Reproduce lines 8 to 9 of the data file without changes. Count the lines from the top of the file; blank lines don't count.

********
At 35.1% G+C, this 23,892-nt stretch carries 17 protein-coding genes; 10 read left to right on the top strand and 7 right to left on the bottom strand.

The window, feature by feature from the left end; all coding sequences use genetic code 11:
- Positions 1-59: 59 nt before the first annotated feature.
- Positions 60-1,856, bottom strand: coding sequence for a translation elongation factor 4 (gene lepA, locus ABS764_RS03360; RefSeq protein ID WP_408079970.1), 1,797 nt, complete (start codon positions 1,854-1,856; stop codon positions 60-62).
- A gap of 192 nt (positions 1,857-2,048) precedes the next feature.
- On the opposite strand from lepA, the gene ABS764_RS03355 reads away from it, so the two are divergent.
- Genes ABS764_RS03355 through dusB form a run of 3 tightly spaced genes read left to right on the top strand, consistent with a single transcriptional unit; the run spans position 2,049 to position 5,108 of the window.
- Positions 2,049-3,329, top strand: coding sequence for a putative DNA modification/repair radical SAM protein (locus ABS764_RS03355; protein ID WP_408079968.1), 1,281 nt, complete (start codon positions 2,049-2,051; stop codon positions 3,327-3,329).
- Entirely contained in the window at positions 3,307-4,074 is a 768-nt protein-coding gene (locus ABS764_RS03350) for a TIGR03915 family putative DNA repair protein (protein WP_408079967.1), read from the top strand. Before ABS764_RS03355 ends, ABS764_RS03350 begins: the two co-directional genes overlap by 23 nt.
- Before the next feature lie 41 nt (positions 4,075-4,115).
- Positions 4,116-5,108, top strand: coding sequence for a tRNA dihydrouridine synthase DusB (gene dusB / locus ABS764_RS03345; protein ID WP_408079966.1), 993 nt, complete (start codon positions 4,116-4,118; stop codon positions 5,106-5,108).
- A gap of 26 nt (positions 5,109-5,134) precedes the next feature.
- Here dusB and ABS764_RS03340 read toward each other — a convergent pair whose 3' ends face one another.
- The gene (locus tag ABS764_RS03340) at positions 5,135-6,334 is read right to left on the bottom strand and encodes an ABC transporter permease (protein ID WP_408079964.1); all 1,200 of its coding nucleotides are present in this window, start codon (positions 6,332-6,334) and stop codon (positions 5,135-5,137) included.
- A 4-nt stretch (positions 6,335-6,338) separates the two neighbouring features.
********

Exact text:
- Positions 2,049-3,329, top strand: coding sequence for a putative DNA modification/repair radical SAM protein (locus ABS764_RS03355; protein ID WP_408079968.1), 1,281 nt, complete (start codon positions 2,049-2,051; stop codon positions 3,327-3,329).
- Entirely contained in the window at positions 3,307-4,074 is a 768-nt protein-coding gene (locus ABS764_RS03350) for a TIGR03915 family putative DNA repair protein (protein WP_408079967.1), read from the top strand. Before ABS764_RS03355 ends, ABS764_RS03350 begins: the two co-directional genes overlap by 23 nt.